Reviews written by registered user
|26 reviews in total|
Terrible musical numbers. Who wrote them? They should not be allowed near a writing device again. Complete lack of continuity (chief de-suspended? Juliet forgot Shawn isn't a psychic?). What was the point of the fairy tale book thing? Is this a fairy tale or a musical? Yang has always been annoying but this scaled new depths. The actor playing Shawn's ego scaled fresh heights: is he attempting to jumpstart a singing career or something? The plot was nonsensical. And pretty much the only funny thing in the entire two hour long episode was Gus singing Jamaican at the end. This episode was like watching an Ed Wood movie.
Most people have commented here about the film being let down by a
rather slow, poor and melodramatic second half. I agree but won't dwell
on it since it's already discussed by better reviewers.
So let's discuss the acting. James Woods is very good as Powell, the main villain so to speak. Danson is very good as one of the detectives. Unfortunately, Savage (who plays the other detective) is a mediocre actor, and Seales (the other criminal) is awful and seems to have walked out of a 1930s theater with his hamming (there's no other word for it).
The direction is tight in the first half but pretty much loses it in the second. I give it points for honesty and not going for gimmicks etc, but it doesn't do the truthful storytelling very well. The director should have known his limitations and tried to go for a more entertaining angle. It'd have been nice to see more of the early Powell and his attempts at crime, and a longer set up of the post crime events and how the two come to be caught. This could have been a much better movie.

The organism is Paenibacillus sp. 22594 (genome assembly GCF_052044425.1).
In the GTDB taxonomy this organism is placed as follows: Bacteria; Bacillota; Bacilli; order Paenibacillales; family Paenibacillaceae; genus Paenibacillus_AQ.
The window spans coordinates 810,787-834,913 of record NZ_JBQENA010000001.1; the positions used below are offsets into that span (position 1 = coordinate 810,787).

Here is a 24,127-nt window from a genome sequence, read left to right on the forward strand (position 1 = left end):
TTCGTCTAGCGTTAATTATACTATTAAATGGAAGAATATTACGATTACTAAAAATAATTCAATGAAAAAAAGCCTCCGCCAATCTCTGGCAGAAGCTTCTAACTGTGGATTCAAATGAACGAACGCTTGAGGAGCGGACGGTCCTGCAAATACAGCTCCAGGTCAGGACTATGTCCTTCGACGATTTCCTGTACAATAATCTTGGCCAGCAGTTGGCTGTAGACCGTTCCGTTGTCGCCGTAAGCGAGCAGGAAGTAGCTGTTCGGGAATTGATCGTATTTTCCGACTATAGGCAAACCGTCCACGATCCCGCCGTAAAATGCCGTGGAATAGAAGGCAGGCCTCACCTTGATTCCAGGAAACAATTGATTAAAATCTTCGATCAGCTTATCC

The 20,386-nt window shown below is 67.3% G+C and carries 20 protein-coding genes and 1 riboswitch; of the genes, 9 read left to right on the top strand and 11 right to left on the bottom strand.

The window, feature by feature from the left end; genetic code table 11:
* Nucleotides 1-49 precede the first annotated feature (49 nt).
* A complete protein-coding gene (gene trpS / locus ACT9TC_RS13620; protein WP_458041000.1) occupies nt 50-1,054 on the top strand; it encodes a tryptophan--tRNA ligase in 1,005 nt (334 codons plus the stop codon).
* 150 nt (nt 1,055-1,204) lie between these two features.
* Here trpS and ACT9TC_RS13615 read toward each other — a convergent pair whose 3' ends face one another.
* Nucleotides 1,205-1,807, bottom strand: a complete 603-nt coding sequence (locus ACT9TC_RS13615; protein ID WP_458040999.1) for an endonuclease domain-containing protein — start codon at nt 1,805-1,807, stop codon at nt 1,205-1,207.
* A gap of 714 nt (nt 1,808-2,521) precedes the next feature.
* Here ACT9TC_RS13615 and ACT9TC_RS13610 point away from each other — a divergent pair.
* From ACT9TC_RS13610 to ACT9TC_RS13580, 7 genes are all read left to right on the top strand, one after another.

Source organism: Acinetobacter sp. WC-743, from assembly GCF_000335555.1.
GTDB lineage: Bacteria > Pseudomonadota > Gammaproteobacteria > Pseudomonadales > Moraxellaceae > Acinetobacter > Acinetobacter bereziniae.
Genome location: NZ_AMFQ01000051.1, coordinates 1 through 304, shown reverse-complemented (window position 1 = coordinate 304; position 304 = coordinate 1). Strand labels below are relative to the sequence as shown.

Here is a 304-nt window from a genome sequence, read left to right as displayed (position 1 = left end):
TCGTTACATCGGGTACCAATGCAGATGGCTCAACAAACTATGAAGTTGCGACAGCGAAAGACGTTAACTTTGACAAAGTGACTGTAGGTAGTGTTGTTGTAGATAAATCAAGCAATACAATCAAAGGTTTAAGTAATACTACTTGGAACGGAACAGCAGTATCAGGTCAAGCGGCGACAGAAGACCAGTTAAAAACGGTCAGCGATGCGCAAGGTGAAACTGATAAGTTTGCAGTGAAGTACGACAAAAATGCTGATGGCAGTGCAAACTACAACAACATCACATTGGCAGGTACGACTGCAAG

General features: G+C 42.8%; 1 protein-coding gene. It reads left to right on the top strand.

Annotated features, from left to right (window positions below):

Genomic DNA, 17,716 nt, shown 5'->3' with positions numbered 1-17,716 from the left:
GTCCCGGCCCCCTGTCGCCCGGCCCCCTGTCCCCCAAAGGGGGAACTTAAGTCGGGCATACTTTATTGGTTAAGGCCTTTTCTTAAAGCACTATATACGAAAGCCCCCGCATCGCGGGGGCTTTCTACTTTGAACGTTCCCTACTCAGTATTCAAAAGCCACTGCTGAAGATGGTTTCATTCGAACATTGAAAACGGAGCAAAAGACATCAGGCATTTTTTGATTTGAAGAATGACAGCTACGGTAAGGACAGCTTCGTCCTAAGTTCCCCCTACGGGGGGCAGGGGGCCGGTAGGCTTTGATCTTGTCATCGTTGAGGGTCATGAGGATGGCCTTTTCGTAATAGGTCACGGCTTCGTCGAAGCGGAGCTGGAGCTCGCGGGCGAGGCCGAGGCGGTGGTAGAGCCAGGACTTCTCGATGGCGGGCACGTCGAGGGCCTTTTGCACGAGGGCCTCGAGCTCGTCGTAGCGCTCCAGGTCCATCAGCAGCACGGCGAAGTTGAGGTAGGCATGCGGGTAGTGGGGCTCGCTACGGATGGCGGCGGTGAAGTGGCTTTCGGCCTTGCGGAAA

I am a fan of the series but this one falls way short. Firstly, Havers's character in this is completely wrong. She is too diffident, too easily ruffled, too quickly taken to task (by Lynley as well as Barlow). And just how are we supposed to believe she is interested in someone who talks derogatorily of English women? It does not make any sense. Further, without giving any spoilers, there are unnecessary changes made to the narrative structure which not only violate "if it ain't broken don't fix it" but also stretch the viewer's credulity. In a similar vein, the action sequence at the end does not belong at all in the series. Even the directorial touch is wrong with the constant closeups of faces. It's as if they thought let's do one about the Pakistani community and the hell with everything else. Despite the pretty decent plot, this episode just does not belong in the Lynley canon.
You cannot see this movie without being prepared. You want to see it
preferably alone with no disturbances. And you need patience and the
right mood - contemplative, philosophical.
This movie is an experience. I have seen nothing like it and doubt I ever will. I am a cynic by nature yet this movie completely affected me, even though I cannot put a finger on why. I broke down and wept at the end of the bell making scene. It was a spiritual experience.
Andrei Rublev was my first Tarkovsky which helped (he does get repetitive across movies), but it's still easily his best work. In my opinion, that's because this movie proves that art and hard work are not mutually exclusive, but in fact good art *requires* hard work. Just notice how much vision and effort has gone into the last bell making scene. Also the raid scene, the orgy scene, the violence, all these are impossible to be art without the effort.